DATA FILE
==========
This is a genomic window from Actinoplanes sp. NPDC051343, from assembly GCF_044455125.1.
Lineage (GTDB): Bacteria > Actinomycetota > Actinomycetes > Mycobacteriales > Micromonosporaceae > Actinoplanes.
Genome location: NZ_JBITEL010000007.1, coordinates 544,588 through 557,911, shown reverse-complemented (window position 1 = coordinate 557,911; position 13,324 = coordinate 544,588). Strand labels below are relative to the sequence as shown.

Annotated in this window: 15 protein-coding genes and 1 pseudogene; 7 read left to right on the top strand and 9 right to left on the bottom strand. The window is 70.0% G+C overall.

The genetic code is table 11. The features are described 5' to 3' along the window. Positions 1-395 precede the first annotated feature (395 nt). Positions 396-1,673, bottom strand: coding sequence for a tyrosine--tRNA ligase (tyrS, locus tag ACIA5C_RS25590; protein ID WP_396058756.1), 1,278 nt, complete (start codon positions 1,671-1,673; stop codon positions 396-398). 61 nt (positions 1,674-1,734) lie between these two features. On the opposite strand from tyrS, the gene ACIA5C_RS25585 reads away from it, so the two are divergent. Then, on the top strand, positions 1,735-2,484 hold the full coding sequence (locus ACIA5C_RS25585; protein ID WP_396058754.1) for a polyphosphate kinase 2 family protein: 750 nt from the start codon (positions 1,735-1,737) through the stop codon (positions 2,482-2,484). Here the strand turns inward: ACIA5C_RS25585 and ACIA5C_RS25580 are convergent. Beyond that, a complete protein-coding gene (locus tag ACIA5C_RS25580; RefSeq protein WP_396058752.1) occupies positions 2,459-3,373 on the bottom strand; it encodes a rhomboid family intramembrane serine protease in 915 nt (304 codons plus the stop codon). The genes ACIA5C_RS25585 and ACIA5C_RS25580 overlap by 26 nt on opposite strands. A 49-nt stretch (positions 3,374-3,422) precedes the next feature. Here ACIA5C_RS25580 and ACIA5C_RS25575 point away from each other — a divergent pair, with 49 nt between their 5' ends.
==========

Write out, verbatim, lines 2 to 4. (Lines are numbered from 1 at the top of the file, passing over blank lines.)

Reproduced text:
Lineage (GTDB): Bacteria > Actinomycetota > Actinomycetes > Mycobacteriales > Micromonosporaceae > Actinoplanes.
Genome location: NZ_JBITEL010000007.1, coordinates 544,588 through 557,911, shown reverse-complemented (window position 1 = coordinate 557,911; position 13,324 = coordinate 544,588). Strand labels below are relative to the sequence as shown.

Annotated in this window: 15 protein-coding genes and 1 pseudogene; 7 read left to right on the top strand and 9 right to left on the bottom strand. The window is 70.0% G+C overall.